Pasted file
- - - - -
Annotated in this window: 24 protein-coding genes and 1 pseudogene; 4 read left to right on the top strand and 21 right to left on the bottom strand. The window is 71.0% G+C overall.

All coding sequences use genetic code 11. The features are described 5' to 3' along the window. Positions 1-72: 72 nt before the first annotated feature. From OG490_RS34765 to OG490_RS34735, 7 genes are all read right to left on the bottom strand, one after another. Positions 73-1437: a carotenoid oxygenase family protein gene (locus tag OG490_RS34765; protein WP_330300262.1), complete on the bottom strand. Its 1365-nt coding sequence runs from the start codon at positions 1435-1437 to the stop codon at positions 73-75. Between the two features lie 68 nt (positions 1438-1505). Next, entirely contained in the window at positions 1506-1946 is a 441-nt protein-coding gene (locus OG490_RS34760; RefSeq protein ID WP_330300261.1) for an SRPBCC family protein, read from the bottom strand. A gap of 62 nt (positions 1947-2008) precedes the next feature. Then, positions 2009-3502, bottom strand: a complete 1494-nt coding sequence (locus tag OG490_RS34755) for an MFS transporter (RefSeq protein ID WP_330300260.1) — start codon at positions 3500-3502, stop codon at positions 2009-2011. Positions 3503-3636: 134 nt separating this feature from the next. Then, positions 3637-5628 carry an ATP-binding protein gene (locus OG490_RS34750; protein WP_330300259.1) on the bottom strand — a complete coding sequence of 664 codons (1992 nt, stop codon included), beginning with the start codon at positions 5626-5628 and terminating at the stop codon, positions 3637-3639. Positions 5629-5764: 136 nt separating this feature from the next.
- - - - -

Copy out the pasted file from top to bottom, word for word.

Annotated in this window: 24 protein-coding genes and 1 pseudogene; 4 read left to right on the top strand and 21 right to left on the bottom strand. The window is 71.0% G+C overall.

All coding sequences use genetic code 11. The features are described 5' to 3' along the window. Positions 1-72: 72 nt before the first annotated feature. From OG490_RS34765 to OG490_RS34735, 7 genes are all read right to left on the bottom strand, one after another. Positions 73-1437: a carotenoid oxygenase family protein gene (locus tag OG490_RS34765; protein WP_330300262.1), complete on the bottom strand. Its 1365-nt coding sequence runs from the start codon at positions 1435-1437 to the stop codon at positions 73-75. Between the two features lie 68 nt (positions 1438-1505). Next, entirely contained in the window at positions 1506-1946 is a 441-nt protein-coding gene (locus OG490_RS34760; RefSeq protein ID WP_330300261.1) for an SRPBCC family protein, read from the bottom strand. A gap of 62 nt (positions 1947-2008) precedes the next feature. Then, positions 2009-3502, bottom strand: a complete 1494-nt coding sequence (locus tag OG490_RS34755) for an MFS transporter (RefSeq protein ID WP_330300260.1) — start codon at positions 3500-3502, stop codon at positions 2009-2011. Positions 3503-3636: 134 nt separating this feature from the next. Then, positions 3637-5628 carry an ATP-binding protein gene (locus OG490_RS34750; protein WP_330300259.1) on the bottom strand — a complete coding sequence of 664 codons (1992 nt, stop codon included), beginning with the start codon at positions 5626-5628 and terminating at the stop codon, positions 3637-3639. Positions 5629-5764: 136 nt separating this feature from the next.